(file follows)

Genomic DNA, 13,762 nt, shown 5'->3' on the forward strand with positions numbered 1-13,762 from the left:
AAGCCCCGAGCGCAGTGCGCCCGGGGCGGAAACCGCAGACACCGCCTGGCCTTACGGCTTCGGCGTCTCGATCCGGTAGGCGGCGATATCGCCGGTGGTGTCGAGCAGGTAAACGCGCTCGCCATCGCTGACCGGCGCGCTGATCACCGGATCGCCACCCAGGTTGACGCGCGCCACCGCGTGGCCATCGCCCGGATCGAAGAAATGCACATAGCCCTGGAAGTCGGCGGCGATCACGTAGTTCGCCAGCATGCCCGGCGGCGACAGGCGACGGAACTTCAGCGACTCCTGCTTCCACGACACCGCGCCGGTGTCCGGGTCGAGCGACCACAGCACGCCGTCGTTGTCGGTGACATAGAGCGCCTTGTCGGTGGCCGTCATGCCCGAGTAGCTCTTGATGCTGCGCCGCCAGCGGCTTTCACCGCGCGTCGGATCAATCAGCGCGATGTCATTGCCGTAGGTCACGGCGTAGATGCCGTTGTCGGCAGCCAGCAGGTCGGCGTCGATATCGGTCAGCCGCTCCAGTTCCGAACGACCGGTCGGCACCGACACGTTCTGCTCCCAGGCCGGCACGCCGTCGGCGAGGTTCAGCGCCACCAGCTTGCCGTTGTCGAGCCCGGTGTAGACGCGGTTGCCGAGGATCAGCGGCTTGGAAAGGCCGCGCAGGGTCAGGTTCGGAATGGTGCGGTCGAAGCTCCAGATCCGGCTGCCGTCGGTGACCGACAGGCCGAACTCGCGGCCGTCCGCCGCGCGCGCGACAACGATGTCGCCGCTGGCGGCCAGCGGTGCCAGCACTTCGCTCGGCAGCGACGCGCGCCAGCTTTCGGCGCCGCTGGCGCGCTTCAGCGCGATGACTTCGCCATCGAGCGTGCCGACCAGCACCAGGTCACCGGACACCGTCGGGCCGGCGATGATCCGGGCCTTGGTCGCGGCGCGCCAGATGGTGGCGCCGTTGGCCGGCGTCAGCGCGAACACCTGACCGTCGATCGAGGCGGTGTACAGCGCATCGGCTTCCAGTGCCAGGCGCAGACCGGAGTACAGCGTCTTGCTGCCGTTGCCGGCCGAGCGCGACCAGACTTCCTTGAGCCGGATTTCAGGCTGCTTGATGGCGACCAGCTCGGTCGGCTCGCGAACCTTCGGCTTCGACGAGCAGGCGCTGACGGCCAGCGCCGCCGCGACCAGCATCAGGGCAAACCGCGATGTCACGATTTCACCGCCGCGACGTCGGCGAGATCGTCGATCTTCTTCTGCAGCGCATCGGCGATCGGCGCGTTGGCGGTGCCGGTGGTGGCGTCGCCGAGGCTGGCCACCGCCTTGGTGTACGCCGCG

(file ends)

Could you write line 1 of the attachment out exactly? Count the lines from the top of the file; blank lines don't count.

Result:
Genomic DNA, 13,762 nt, shown 5'->3' on the forward strand with positions numbered 1-13,762 from the left: